Earth Day is upon us (April 22nd, 2014)



What are companies doing with their data up in the clouds?

If it weren’t for organizations like Greenpeace, a lot of crimes against our decaying environment in the digital realm would go unnoticed. As it is, though, we need these environmental watchdogs to keep big corporations accountable for the size of their footprints.

As we spend increasingly more time in online communities, sending email and shopping, streaming movies and tweeting, the question of data storage has become more and more apparent. So how do the largest online companies measure up?

Robert McMillan’s recent WIRED article sheds light on why certain companies have failed the go green test as discovered by Greenpeace’s in-depth report. Insight from Greenpeace analyst Gary Cook helps to explain some of these companies’ eco-transgressions.

Greenpeace releases reports like this one to lift the veil of how big businesses operate in the virtual world, encouraging them to comply with current energy practices. While internet data hubs are greener than ever before, recent investigations have revealed sub-par efforts from two huge companies: Amazon and Twitter.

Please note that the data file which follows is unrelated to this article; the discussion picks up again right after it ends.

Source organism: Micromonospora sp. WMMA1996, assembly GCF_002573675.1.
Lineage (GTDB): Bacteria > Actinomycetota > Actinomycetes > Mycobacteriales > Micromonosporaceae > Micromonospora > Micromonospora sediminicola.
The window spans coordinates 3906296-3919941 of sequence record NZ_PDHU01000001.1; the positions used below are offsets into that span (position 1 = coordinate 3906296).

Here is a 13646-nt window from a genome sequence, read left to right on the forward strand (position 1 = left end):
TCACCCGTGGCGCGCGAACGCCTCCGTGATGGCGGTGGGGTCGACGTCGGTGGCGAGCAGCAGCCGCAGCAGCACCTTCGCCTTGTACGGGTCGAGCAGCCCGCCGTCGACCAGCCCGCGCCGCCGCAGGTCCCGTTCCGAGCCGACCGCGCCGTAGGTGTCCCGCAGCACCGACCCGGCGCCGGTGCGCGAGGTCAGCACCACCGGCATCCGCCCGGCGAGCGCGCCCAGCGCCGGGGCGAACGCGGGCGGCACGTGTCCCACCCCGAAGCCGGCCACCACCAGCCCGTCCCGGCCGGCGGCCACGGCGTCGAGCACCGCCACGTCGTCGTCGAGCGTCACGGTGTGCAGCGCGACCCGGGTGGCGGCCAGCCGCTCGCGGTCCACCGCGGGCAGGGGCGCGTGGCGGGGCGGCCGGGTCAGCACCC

According to the findings, only about 15% of Amazon’s web traffic is powered by green energy, giving the company an F-rating for its commitment to using renewable sources.

So how can companies improve their marks? By seeking out alternatives, like wind power, and filing environmental reports that disclose their data centre usage annually. Though Twitter doesn’t build its own data centres, the social media platform scored an F grade in energy efficiency and its lack of disclosure regarding energy usage.

“We have not seen any real evidence that they are managing their electricity supply chain,” says Cook. “If we’re going to make the internet a green platform, it can’t just be the Googles and the Apples and the Facebooks.” Since exposing their shortcomings in Greenpeace’s 2011 report, all three of those companies have made efforts to ensure renewable energy is used to power their dense data centres. 

Though Microsoft has fallen in line since the 2011 protests at their Seattle offices, going carbon neutral and embracing wind power, these same efforts had little impact on Amazon. According to Cook, the company’s Oregon utility Umatilla Electric Cooperative is still trying to coerce the state into loosening the environmental restrictions already in place. “We haven’t seen a change in Amazon,” says Cook. “If Amazon was motivated, you’d have a very different scenario unfolding in Oregon.”

What do you think of Greenpeace’s report? Are you surprised by which companies scored an A+? Do you think there should be more laws governing how online companies power their data centres?

Read the full report on clicking clean to see how other companies measure up in their data sources.

Picture from: